By Chris Evans and John GeddesFor the first time, a blood test can tell you if you are HIV-negative.
It is now possible to confirm whether you have HIV-1, a virus that can lead to AIDS.
This is because the antibodies that make people infected with HIV-2, the virus that causes AIDS, can be made in the blood.
In a study published in the Journal of Infectious Diseases, researchers at the University of Cambridge found that antibodies to HIV-3 could be made by people who have HIV and the antibodies to the virus could be detected by blood tests.
This has the potential to make the difference between living with HIV and dying from it.
This new test was developed by Dr Andrew Aylward and his colleagues from the Department of Biology at the Department for Medical Research and Technology.
They were looking at a different way of analysing the blood of people who were HIV-infected.
Dr Aylright said:”The antibodies that are made by HIV-4 can be produced in the immune system by cells in the central nervous system, and when the immune response to a virus is triggered, the cells are able to secrete the antibody.
These antibodies are produced in response to an antigen that has already been detected in the body.””
This process allows the immune cells to recognise the antigen and produce the antibodies themselves, and then produce a second, more protective antibody.
This process is known as immunomodulation.”
This second antibody then helps the immune reaction to continue.
“We are using this system to understand the immune responses of HIV-6-infecting people to the HIV-related immune responses.”
“By measuring the immune reactions to the same antigen that was produced by HIV virus, we can predict the extent of HIV infection and, hopefully, offer a new treatment to the many people living with the disease.”
The scientists said this was the first study to examine antibodies to different strains of HIV, and it showed that the antibodies produced in HIV-8 people and HIV-7 people differed significantly from those produced in people with HIV.”HIV-8 is a very different strain of HIV to HIV 6- and HIV 7-infections,” Dr Aylroy said.
“It has a very high infection rate.”
But it’s also very different to people who are infected with the HIV strain that causes the disease of AIDS.
“So we have a way of measuring the antibody levels in people who aren’t infected with that strain of the virus.”
The researchers say we can identify individuals who have had the antibodies in their blood from a different strain and that will be the first step in identifying the people who might be at risk of developing HIV infection.
“The test, called HIV-T assay, is a highly sensitive test that allows you to see if you have antibodies to antibodies to a specific HIV strain, or if you may have antibodies that could be associated with HIV disease.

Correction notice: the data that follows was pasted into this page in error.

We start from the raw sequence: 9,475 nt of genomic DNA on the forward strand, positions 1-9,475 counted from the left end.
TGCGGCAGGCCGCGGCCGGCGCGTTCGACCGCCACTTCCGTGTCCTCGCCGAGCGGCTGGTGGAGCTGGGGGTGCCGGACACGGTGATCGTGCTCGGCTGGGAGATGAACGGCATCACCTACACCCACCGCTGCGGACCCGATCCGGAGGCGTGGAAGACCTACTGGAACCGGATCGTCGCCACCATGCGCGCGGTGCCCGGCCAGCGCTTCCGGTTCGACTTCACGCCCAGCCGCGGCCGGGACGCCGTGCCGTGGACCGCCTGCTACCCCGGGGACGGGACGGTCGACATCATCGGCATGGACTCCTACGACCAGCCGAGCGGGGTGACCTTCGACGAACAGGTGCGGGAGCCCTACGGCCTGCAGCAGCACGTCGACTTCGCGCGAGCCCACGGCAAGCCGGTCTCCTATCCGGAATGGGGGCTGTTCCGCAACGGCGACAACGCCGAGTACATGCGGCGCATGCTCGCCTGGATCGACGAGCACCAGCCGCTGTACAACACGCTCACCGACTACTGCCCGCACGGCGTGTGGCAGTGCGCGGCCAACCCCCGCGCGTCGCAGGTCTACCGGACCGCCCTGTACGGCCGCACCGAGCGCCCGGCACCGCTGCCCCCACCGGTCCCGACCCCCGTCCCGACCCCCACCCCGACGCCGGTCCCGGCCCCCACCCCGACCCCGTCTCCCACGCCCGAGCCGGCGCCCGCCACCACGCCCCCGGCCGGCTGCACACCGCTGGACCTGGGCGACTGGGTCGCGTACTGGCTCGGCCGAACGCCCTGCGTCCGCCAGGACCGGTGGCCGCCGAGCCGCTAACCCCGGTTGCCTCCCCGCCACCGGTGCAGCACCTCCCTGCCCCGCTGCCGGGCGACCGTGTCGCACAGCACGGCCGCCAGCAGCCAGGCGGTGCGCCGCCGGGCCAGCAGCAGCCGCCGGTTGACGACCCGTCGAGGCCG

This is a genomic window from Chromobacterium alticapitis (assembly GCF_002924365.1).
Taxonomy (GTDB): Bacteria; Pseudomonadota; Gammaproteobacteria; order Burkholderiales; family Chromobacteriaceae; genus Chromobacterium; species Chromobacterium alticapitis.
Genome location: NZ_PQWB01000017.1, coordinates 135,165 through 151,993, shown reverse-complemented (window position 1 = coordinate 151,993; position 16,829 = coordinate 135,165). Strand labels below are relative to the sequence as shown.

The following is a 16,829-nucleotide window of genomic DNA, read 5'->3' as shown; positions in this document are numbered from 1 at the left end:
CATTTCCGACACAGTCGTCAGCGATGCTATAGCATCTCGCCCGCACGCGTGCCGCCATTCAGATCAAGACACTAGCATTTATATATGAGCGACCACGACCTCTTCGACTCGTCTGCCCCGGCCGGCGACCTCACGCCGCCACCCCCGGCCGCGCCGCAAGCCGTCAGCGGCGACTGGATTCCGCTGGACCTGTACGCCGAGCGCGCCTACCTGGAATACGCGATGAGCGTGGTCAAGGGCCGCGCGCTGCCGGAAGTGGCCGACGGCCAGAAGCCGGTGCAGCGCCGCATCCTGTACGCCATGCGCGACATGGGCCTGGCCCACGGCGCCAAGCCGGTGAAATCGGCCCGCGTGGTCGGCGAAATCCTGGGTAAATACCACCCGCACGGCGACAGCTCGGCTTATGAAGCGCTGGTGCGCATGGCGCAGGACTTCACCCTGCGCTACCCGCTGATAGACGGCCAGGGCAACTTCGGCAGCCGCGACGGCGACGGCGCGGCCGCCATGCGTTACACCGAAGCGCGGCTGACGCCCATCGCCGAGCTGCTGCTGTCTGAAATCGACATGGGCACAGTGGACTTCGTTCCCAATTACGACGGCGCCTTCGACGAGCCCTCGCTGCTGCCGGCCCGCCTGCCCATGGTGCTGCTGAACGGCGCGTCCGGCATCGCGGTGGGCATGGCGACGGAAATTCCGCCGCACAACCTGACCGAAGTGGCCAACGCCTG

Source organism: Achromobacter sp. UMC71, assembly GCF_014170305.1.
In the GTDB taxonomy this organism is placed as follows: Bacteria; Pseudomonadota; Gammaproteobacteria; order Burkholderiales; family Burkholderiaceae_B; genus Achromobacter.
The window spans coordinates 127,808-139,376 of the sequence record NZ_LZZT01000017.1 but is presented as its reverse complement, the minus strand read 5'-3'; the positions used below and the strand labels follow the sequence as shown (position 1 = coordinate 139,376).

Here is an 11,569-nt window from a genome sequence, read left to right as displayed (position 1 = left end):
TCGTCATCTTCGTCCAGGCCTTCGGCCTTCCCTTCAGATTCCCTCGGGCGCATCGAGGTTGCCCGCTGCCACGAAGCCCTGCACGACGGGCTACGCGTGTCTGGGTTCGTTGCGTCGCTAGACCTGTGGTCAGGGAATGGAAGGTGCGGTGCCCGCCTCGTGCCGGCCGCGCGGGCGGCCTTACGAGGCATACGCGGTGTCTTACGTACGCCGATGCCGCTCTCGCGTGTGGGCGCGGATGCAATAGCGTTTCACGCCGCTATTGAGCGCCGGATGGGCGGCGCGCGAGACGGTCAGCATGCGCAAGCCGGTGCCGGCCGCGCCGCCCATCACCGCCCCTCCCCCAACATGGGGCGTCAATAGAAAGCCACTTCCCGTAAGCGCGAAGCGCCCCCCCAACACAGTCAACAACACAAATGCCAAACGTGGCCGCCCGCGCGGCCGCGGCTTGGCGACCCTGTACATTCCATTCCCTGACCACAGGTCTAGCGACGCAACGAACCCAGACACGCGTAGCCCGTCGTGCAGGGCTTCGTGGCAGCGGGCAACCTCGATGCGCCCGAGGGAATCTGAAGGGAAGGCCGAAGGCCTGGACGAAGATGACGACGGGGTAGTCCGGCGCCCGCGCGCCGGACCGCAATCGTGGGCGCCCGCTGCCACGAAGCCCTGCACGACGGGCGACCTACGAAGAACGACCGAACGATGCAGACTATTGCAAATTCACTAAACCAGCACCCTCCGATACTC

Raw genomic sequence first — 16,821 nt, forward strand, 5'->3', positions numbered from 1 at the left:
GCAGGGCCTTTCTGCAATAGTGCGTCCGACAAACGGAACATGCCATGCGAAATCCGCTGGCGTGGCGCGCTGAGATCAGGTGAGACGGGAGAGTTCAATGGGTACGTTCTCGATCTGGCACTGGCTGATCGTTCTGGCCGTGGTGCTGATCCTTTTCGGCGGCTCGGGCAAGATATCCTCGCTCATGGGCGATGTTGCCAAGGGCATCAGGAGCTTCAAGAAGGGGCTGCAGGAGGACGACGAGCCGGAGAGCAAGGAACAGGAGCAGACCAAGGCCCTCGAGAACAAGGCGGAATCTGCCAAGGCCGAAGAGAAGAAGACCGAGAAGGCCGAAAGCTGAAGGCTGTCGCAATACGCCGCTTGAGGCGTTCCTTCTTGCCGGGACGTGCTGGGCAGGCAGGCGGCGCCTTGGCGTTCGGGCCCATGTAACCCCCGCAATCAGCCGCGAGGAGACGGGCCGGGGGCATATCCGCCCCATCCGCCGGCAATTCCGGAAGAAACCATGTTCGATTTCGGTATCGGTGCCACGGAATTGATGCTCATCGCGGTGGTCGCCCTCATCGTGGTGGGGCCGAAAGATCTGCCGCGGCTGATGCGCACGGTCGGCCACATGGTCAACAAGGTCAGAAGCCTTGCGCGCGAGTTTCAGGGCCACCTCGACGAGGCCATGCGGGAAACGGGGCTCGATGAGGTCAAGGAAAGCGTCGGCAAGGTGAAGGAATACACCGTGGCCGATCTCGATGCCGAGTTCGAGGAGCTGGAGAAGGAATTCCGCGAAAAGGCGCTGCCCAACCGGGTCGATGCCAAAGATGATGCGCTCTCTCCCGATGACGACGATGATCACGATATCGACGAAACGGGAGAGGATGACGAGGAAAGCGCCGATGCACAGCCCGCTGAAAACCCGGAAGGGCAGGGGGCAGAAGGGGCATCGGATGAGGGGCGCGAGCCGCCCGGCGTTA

This test is sensitive enough to detect antibodies to more than one HIV strain.
Dr Andrew A. Aylwards and colleagues, who were first to describe the concept of HIV antibody production, have published a new paper in the journal Nature that shows that antibodies can be generated by people infected or infected with a different HIV strain than that that causes HIV disease, called a latent variant of HIV.
This means that the person is at risk for HIV infection if the latent variant is passed on from mother to child.
The researchers used an immunomimetic assay to test a group of people infected and HIV positive with a latent version of HIV and HIV negative with the virus from a latent strain of a different type of HIV virus.
This analysis showed that antibodies could be produced by people with the latent virus, or those infected with both HIV-like and HIV disease variants.
The findings indicate that there is a possibility that we may be able to use antibodies to detect HIV infection in people living without the virus, and this will help to identify people who need further treatment.
The results of this study will be published in a peer-reviewed journal.
Dr Ian Smith, Director of the University’s Centre for Infectious Disease Research, said: “These results have important implications for people living in the community and will provide vital information for those who have recently tested negative and are at risk.”
If you or someone you know has been diagnosed with HIV, this test can help to establish your status and provide you with the best possible treatment options.”
In a small, controlled trial, we have shown that it is possible to identify the people most at risk and offer them the best options to manage their HIV.
These results also give us hope that we will be able develop a vaccine that will protect against HIV-associated infections.
“For more information about HIV and your blood, please visit the HIV website.